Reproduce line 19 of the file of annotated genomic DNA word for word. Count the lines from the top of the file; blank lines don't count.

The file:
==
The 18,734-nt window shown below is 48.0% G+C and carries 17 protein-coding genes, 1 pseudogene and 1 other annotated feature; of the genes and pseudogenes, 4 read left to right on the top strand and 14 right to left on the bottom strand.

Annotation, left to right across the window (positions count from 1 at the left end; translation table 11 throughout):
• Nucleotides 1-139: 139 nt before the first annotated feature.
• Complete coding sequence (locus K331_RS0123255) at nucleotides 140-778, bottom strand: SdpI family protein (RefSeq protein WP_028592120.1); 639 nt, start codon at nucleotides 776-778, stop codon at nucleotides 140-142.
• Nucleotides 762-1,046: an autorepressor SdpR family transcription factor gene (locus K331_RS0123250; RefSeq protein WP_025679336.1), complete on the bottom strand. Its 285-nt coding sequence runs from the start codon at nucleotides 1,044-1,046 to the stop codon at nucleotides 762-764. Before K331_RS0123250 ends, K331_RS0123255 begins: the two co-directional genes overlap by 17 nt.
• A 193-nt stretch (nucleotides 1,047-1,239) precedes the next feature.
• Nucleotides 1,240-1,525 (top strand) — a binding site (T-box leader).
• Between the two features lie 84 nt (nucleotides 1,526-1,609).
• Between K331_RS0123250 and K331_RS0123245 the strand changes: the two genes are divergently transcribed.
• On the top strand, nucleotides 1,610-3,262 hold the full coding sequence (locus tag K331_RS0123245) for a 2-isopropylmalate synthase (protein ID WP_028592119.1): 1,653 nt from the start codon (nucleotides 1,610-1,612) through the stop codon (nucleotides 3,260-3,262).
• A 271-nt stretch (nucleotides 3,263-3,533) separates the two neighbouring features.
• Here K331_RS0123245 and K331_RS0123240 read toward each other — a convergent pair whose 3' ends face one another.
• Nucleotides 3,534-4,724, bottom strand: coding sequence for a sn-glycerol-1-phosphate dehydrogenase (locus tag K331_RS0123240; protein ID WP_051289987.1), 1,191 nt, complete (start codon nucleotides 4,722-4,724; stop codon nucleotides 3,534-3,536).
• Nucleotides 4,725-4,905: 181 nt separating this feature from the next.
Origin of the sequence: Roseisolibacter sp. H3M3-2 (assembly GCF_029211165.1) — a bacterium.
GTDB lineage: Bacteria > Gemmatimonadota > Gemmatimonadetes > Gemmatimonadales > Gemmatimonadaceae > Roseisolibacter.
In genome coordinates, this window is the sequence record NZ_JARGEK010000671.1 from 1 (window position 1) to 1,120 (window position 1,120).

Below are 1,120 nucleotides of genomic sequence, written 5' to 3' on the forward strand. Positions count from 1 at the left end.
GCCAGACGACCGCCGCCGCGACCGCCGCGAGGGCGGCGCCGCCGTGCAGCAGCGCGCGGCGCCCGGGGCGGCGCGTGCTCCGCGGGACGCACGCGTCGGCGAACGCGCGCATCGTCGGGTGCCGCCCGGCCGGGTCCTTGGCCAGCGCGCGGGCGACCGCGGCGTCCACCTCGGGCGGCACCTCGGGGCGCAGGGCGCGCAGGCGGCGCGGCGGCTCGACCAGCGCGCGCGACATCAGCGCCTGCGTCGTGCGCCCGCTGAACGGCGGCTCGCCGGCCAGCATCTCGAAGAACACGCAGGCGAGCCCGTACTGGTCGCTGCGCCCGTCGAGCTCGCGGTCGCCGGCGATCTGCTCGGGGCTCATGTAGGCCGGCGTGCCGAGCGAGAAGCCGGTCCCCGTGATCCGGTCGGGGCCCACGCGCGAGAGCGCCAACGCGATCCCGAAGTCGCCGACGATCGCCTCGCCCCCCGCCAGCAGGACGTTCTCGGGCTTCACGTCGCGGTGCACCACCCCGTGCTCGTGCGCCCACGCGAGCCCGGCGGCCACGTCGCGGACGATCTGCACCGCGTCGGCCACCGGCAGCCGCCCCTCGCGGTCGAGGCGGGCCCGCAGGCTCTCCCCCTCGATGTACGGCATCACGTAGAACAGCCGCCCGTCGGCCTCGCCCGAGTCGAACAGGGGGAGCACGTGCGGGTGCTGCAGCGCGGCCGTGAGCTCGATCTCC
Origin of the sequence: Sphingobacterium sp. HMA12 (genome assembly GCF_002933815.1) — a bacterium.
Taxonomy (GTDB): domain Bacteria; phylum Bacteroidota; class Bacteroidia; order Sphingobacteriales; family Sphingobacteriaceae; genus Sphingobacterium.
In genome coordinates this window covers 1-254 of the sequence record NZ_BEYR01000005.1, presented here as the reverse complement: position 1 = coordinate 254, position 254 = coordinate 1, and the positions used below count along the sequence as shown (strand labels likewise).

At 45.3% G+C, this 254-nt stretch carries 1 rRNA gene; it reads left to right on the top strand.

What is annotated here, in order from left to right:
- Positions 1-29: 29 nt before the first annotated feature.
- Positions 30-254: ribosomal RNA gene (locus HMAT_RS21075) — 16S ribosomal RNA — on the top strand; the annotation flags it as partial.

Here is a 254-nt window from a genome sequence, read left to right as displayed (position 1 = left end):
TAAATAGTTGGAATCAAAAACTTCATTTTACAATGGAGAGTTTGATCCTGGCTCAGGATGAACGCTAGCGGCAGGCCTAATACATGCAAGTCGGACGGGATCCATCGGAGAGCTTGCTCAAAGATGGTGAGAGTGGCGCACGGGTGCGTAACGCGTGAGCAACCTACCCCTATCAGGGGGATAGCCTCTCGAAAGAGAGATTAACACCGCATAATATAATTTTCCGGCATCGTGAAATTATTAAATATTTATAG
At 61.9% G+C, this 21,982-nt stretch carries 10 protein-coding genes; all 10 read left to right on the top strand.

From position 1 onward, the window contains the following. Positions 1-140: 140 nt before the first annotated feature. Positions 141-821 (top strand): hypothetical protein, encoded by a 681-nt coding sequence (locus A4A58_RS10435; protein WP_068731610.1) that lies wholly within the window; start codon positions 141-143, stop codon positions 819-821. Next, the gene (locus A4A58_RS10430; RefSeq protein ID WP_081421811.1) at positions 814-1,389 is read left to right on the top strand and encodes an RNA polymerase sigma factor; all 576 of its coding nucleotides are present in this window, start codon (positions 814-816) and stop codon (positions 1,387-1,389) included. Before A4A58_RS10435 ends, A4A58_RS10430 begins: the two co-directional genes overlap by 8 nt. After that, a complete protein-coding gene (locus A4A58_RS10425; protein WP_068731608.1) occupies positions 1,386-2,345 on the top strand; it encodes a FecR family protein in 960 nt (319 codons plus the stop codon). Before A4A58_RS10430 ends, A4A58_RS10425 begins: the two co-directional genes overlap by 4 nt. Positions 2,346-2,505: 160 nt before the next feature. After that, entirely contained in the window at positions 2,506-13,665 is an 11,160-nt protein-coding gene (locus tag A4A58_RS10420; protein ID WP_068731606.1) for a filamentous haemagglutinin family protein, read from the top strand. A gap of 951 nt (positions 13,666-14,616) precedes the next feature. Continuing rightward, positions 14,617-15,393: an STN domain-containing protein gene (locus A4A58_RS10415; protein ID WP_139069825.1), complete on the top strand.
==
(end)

GCCAGACGACCGCCGCCGCGACCGCCGCGAGGGCGGCGCCGCCGTGCAGCAGCGCGCGGCGCCCGGGGCGGCGCGTGCTCCGCGGGACGCACGCGTCGGCGAACGCGCGCATCGTCGGGTGCCGCCCGGCCGGGTCCTTGGCCAGCGCGCGGGCGACCGCGGCGTCCACCTCGGGCGGCACCTCGGGGCGCAGGGCGCGCAGGCGGCGCGGCGGCTCGACCAGCGCGCGCGACATCAGCGCCTGCGTCGTGCGCCCGCTGAACGGCGGCTCGCCGGCCAGCATCTCGAAGAACACGCAGGCGAGCCCGTACTGGTCGCTGCGCCCGTCGAGCTCGCGGTCGCCGGCGATCTGCTCGGGGCTCATGTAGGCCGGCGTGCCGAGCGAGAAGCCGGTCCCCGTGATCCGGTCGGGGCCCACGCGCGAGAGCGCCAACGCGATCCCGAAGTCGCCGACGATCGCCTCGCCCCCCGCCAGCAGGACGTTCTCGGGCTTCACGTCGCGGTGCACCACCCCGTGCTCGTGCGCCCACGCGAGCCCGGCGGCCACGTCGCGGACGATCTGCACCGCGTCGGCCACCGGCAGCCGCCCCTCGCGGTCGAGGCGGGCCCGCAGGCTCTCCCCCTCGATGTACGGCATCACGTAGAACAGCCGCCCGTCGGCCTCGCCCGAGTCGAACAGGGGGAGCACGTGCGGGTGCTGCAGCGCGGCCGTGAGCTCGATCTCC